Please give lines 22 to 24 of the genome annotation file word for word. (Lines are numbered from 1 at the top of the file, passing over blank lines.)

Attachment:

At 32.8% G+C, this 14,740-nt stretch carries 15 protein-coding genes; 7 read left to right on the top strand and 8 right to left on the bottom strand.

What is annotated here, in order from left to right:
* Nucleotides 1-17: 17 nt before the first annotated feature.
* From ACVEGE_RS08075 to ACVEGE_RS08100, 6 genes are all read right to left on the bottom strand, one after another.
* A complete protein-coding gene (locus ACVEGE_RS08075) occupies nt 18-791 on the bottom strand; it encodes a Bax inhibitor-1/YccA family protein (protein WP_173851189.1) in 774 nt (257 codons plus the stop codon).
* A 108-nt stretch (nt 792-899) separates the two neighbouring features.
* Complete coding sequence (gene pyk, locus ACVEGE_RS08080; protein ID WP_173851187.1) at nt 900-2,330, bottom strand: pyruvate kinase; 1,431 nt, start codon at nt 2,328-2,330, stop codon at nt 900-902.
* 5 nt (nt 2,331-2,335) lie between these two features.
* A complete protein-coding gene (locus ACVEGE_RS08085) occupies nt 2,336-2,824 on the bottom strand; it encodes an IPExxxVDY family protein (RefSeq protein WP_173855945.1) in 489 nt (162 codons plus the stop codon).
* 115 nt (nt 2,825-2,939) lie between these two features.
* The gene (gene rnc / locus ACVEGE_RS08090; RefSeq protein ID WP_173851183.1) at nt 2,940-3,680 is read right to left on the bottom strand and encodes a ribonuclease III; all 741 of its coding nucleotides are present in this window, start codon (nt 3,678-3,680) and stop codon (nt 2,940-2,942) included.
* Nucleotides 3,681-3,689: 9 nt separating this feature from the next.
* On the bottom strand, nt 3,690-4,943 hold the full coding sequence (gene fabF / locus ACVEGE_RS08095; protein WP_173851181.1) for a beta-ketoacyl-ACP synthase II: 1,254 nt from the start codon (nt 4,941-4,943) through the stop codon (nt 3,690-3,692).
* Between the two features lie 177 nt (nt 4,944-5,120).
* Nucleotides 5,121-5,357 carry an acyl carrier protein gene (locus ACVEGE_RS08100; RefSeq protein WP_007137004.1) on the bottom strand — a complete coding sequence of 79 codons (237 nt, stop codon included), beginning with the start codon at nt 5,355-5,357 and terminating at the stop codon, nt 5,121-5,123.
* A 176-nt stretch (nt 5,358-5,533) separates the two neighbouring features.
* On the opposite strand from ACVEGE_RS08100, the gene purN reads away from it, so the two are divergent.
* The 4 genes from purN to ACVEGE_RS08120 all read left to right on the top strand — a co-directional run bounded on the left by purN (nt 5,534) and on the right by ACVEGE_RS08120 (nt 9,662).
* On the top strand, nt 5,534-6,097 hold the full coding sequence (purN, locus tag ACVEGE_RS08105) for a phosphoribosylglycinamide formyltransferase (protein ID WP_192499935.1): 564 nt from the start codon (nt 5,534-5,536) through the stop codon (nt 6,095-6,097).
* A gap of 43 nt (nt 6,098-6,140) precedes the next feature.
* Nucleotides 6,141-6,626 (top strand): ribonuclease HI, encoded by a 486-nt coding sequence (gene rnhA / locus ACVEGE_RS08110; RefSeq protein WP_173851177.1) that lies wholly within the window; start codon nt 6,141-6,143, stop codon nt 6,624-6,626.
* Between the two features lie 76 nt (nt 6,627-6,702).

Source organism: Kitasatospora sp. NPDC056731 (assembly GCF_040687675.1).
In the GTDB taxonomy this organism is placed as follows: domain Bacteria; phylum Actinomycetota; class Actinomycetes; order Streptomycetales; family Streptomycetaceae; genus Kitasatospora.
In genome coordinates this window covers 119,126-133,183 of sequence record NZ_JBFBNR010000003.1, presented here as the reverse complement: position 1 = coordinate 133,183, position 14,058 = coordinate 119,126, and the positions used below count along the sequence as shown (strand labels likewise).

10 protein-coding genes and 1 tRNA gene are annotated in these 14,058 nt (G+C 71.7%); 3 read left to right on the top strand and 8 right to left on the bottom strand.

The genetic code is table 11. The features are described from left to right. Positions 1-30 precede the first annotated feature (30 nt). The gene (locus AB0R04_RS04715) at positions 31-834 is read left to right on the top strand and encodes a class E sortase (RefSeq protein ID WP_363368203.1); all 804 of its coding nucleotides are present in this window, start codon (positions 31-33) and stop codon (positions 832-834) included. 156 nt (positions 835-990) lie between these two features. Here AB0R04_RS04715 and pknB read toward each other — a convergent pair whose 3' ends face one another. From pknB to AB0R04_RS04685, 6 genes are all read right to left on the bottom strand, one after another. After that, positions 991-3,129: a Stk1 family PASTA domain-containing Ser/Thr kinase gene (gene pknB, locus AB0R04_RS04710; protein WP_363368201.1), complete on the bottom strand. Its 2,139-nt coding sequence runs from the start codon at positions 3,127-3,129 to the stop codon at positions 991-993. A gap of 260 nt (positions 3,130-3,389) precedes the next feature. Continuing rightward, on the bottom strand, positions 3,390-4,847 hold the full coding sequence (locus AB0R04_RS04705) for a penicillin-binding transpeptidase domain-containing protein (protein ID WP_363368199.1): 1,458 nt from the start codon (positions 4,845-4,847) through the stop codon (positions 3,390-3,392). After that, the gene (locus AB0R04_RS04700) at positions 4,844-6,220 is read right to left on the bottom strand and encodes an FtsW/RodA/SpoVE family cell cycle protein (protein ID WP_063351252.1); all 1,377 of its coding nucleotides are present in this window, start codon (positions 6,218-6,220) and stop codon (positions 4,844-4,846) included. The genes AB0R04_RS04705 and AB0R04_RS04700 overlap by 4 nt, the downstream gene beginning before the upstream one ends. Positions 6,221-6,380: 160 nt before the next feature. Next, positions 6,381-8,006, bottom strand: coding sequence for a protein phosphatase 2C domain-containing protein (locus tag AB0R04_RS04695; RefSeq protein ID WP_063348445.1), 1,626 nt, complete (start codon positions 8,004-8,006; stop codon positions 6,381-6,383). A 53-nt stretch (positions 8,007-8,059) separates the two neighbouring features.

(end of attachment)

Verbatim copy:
* Between the two features lie 76 nt (nt 6,627-6,702).

Source organism: Kitasatospora sp. NPDC056731 (assembly GCF_040687675.1).
In the GTDB taxonomy this organism is placed as follows: domain Bacteria; phylum Actinomycetota; class Actinomycetes; order Streptomycetales; family Streptomycetaceae; genus Kitasatospora.